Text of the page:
A National Science Foundation (NSF) grant is helping connect four new institutions into Oklahoma’s current dedicated research network. Providing regional universities with connections to Oklahoma’s Friction Free Network (OFFN) will increase research opportunities for more rural students and researchers across the state.
The Multiple Organization Regional OneOklahoma Friction Free Network (MORe-OFFN) is a new extension of OFFN, a 10 Gbps network ring that leverages OneNet’s existing network to provide research institutions with dedicated internet pathways to facilitate research that requires large data transfer and speed. This network improves research in Oklahoma by bypassing internet highways filled with traditional network traffic.
The MORe-OFFN collaboration began with a desire to expand the availability of OFFN to rural,regional, non-PhD granting universities in Oklahoma. Oklahoma has numerous regional universities that serve a large portion of the state’s students. Providing more researchers and students with access to advanced data transfer channels increases their educational potential and improves education as a whole throughout the state.
Recipients of the NSF grant are Northeastern State University (NSU), Southwestern Oklahoma State University (SWOSU), Southeastern Oklahoma State University (SE) and Rogers State University (RSU). All of these institutions serve communities in rural parts of the state with less than 20,000 residents.
Dr. Richard Reif, chief information officer for NSU, sees the grant as a way to facilitate greater research collaboration across the state.
“NSU is excited to work with our partners to bring our faculty researchers increased access to the world of high-performance computing,” Reif said. “We are especially grateful for the assistance given to us by OneNet and the members of the OneOklahoma Cyberinfrastructure Initiative group, an amazingly talented and collaborative group.”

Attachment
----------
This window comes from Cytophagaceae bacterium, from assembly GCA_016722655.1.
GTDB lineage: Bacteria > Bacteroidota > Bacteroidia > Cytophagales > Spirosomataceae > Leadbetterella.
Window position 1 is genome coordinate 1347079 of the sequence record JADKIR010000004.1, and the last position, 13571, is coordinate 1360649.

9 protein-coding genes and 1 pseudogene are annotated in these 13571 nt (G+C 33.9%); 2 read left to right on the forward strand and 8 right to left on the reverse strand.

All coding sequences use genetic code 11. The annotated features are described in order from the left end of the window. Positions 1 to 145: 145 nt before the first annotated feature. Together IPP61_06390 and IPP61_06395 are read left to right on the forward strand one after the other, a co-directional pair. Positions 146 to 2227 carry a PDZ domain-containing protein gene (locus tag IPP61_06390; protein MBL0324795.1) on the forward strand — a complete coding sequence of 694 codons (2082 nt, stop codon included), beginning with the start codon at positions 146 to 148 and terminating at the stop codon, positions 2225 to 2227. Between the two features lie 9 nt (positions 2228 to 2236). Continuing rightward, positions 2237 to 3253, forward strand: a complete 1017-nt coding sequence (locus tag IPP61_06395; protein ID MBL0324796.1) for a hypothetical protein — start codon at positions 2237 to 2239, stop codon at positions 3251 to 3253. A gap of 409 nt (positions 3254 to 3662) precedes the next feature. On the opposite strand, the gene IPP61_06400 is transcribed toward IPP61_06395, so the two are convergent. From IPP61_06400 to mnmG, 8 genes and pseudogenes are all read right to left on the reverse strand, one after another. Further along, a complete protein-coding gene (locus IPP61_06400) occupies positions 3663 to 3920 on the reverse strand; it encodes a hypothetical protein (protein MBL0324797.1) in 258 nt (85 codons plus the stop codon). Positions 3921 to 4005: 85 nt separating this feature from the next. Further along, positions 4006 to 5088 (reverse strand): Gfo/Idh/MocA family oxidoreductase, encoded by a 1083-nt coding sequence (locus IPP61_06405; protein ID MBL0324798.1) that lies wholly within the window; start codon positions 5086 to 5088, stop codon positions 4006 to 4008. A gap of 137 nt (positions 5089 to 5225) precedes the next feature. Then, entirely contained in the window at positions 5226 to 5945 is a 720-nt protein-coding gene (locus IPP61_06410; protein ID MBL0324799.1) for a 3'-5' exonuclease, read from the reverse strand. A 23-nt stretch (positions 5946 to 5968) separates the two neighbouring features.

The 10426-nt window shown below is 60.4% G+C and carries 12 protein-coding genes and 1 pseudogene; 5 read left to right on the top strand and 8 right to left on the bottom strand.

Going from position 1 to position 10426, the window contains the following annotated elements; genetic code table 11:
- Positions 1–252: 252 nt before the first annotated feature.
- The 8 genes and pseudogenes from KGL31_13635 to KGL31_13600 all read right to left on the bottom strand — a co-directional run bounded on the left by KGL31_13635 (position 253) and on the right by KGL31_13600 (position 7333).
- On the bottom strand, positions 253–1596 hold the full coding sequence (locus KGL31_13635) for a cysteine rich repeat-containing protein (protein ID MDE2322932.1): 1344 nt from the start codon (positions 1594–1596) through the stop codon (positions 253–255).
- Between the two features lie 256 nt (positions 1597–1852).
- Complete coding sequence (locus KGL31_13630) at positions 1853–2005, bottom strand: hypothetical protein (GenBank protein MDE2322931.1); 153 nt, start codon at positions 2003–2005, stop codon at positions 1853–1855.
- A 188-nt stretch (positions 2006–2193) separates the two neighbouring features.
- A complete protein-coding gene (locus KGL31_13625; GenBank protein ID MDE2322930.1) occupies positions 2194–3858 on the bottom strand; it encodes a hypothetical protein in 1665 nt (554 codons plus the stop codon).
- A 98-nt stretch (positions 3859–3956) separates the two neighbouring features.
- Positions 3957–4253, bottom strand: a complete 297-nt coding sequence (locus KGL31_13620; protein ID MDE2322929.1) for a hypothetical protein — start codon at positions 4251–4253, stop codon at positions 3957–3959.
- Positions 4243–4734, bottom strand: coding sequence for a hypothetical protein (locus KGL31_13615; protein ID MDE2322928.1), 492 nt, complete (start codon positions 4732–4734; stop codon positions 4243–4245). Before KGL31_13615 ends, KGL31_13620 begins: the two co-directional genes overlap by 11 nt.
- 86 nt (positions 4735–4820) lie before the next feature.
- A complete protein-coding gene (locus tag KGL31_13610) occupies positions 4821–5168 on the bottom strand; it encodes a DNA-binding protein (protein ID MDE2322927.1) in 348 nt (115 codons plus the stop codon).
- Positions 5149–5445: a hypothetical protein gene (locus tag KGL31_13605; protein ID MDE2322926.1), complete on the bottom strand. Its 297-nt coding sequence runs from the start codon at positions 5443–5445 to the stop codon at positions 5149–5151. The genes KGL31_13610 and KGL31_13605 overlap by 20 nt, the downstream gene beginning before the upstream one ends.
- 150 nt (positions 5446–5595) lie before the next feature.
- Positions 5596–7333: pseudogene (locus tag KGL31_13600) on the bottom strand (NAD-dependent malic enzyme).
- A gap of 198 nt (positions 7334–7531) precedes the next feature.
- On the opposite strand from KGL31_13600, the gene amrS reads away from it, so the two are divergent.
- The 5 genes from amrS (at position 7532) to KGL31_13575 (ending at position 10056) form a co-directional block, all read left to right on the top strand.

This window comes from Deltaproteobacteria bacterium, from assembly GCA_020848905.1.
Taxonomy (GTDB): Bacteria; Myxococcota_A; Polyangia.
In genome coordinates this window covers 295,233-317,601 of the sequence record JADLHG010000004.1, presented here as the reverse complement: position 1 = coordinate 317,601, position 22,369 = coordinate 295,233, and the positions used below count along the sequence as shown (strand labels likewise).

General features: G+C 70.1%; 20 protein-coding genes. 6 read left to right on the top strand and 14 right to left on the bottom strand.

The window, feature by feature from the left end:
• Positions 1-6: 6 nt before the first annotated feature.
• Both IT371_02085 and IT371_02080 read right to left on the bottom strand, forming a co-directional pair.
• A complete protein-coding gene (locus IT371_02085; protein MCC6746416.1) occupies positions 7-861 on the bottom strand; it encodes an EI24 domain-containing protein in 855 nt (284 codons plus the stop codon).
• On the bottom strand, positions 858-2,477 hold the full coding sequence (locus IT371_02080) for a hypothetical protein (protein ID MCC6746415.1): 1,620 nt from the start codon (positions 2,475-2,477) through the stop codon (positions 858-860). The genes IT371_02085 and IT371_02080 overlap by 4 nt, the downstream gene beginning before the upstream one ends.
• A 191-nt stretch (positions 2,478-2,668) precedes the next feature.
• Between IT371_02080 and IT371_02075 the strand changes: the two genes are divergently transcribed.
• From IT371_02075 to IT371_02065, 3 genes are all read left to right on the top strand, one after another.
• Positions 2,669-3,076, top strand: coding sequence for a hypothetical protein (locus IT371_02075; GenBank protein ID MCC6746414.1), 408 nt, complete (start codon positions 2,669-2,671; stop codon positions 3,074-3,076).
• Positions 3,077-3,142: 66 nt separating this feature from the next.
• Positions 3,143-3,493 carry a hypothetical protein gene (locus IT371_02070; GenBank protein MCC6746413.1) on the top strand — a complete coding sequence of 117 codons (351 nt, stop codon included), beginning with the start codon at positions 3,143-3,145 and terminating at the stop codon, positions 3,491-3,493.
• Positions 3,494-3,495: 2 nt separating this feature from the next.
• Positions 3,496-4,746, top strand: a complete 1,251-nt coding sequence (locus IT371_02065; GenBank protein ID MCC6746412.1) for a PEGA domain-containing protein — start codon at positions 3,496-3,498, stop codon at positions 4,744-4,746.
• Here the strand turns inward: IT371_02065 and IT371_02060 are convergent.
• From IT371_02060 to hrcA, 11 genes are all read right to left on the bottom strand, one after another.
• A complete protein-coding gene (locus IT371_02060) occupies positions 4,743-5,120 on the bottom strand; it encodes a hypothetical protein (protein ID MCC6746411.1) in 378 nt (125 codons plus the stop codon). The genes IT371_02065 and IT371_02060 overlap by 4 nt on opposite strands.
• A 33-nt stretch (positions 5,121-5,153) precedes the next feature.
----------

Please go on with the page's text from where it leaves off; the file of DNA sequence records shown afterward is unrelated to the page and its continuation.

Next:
MORe-OFFN expands opportunities for current researchers at regional universities by providing increased data transfer speed and streamlined connections across the state and around the nation. From atomic gas turbulence research at RSU to molecular modeling for computational chemistry at SWOSU, professors and undergraduate students can expand their research scope to engage in ground-breaking projects previously only accessible at large research institutions.
OneNet plays a key role in facilitating MORe-OFFN by furnishing the network backbone that connects all participants across the state. In addition, OneNet provides these schools with a connection to Internet2, a nationwide internet network dedicated to education and research. As an extension of the Oklahoma State Regents for Higher Education, OneNet is the only provider in Oklahoma connected to Internet2’s robust research platform. Because of this partnership, members of MORe-OFFN now have improved data transfer options that will allow them to collaborate with researchers across the nation.
Von Royal, OneNet executive director, views reliable connectivity as critical to research in Oklahoma.
“OneNet’s role is to facilitate research and education in Oklahoma,” he said. “By expanding access to research networks like MORe-OFFN, we hope to also increase the quality of education in our state.”
As these regional institutions gain access to higher quality network channels and participate in more collaborative research projects, students and professors will have more opportunities to engage in ground-breaking initiatives that will impact Oklahoma and beyond. Through this collaborative initiative, OneNet, MORe-OFFN and the participating institutions are helping change the face of rural education.
Story by Alex Franklin